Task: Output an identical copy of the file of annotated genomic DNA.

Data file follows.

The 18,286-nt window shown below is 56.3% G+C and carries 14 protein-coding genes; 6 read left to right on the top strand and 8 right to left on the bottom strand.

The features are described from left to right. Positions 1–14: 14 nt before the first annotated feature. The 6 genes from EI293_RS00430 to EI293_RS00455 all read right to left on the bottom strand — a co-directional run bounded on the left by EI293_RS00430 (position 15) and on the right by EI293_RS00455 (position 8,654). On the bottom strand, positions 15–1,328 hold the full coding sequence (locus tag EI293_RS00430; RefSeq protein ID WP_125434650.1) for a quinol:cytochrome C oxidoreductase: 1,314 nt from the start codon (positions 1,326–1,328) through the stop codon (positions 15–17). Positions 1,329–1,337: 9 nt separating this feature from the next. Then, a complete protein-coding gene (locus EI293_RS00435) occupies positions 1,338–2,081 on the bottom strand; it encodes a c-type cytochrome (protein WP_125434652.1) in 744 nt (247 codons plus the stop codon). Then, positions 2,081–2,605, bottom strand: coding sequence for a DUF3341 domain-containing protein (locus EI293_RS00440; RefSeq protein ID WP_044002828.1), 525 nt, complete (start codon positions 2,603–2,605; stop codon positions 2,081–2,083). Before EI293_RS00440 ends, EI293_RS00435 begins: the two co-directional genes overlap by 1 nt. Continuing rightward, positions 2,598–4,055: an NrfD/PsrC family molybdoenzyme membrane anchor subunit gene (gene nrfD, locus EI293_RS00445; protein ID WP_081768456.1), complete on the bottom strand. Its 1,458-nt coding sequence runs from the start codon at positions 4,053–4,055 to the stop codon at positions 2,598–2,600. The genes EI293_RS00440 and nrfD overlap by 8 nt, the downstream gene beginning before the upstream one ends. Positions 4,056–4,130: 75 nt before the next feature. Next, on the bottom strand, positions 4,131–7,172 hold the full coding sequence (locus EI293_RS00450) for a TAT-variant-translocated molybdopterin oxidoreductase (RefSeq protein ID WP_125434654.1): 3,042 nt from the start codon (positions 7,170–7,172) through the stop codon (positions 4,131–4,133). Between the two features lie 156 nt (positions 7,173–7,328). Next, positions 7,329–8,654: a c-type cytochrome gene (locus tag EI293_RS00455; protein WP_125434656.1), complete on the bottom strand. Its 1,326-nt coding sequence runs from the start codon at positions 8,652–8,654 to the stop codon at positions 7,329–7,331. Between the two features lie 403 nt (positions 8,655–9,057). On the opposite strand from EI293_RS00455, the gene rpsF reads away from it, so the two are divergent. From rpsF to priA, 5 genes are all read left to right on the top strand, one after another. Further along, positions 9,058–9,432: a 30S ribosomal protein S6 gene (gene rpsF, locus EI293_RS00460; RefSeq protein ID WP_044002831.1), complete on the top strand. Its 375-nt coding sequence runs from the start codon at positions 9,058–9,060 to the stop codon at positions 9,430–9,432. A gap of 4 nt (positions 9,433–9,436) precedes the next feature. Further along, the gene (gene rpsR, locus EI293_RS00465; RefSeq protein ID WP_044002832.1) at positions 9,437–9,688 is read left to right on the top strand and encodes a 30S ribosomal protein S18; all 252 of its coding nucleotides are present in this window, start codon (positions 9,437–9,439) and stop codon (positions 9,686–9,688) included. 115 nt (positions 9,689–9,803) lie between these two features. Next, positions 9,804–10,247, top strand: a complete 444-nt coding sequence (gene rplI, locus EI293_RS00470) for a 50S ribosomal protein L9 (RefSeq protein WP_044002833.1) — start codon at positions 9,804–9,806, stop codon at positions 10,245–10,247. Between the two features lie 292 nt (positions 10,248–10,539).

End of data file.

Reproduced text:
The 18,286-nt window shown below is 56.3% G+C and carries 14 protein-coding genes; 6 read left to right on the top strand and 8 right to left on the bottom strand.

The features are described from left to right. Positions 1–14: 14 nt before the first annotated feature. The 6 genes from EI293_RS00430 to EI293_RS00455 all read right to left on the bottom strand — a co-directional run bounded on the left by EI293_RS00430 (position 15) and on the right by EI293_RS00455 (position 8,654). On the bottom strand, positions 15–1,328 hold the full coding sequence (locus tag EI293_RS00430; RefSeq protein ID WP_125434650.1) for a quinol:cytochrome C oxidoreductase: 1,314 nt from the start codon (positions 1,326–1,328) through the stop codon (positions 15–17). Positions 1,329–1,337: 9 nt separating this feature from the next. Then, a complete protein-coding gene (locus EI293_RS00435) occupies positions 1,338–2,081 on the bottom strand; it encodes a c-type cytochrome (protein WP_125434652.1) in 744 nt (247 codons plus the stop codon). Then, positions 2,081–2,605, bottom strand: coding sequence for a DUF3341 domain-containing protein (locus EI293_RS00440; RefSeq protein ID WP_044002828.1), 525 nt, complete (start codon positions 2,603–2,605; stop codon positions 2,081–2,083). Before EI293_RS00440 ends, EI293_RS00435 begins: the two co-directional genes overlap by 1 nt. Continuing rightward, positions 2,598–4,055: an NrfD/PsrC family molybdoenzyme membrane anchor subunit gene (gene nrfD, locus EI293_RS00445; protein ID WP_081768456.1), complete on the bottom strand. Its 1,458-nt coding sequence runs from the start codon at positions 4,053–4,055 to the stop codon at positions 2,598–2,600. The genes EI293_RS00440 and nrfD overlap by 8 nt, the downstream gene beginning before the upstream one ends. Positions 4,056–4,130: 75 nt before the next feature. Next, on the bottom strand, positions 4,131–7,172 hold the full coding sequence (locus EI293_RS00450) for a TAT-variant-translocated molybdopterin oxidoreductase (RefSeq protein ID WP_125434654.1): 3,042 nt from the start codon (positions 7,170–7,172) through the stop codon (positions 4,131–4,133). Between the two features lie 156 nt (positions 7,173–7,328). Next, positions 7,329–8,654: a c-type cytochrome gene (locus tag EI293_RS00455; protein WP_125434656.1), complete on the bottom strand. Its 1,326-nt coding sequence runs from the start codon at positions 8,652–8,654 to the stop codon at positions 7,329–7,331. Between the two features lie 403 nt (positions 8,655–9,057). On the opposite strand from EI293_RS00455, the gene rpsF reads away from it, so the two are divergent. From rpsF to priA, 5 genes are all read left to right on the top strand, one after another. Further along, positions 9,058–9,432: a 30S ribosomal protein S6 gene (gene rpsF, locus EI293_RS00460; RefSeq protein ID WP_044002831.1), complete on the top strand. Its 375-nt coding sequence runs from the start codon at positions 9,058–9,060 to the stop codon at positions 9,430–9,432. A gap of 4 nt (positions 9,433–9,436) precedes the next feature. Further along, the gene (gene rpsR, locus EI293_RS00465; RefSeq protein ID WP_044002832.1) at positions 9,437–9,688 is read left to right on the top strand and encodes a 30S ribosomal protein S18; all 252 of its coding nucleotides are present in this window, start codon (positions 9,437–9,439) and stop codon (positions 9,686–9,688) included. 115 nt (positions 9,689–9,803) lie between these two features. Next, positions 9,804–10,247, top strand: a complete 444-nt coding sequence (gene rplI, locus EI293_RS00470) for a 50S ribosomal protein L9 (RefSeq protein WP_044002833.1) — start codon at positions 9,804–9,806, stop codon at positions 10,245–10,247. Between the two features lie 292 nt (positions 10,248–10,539).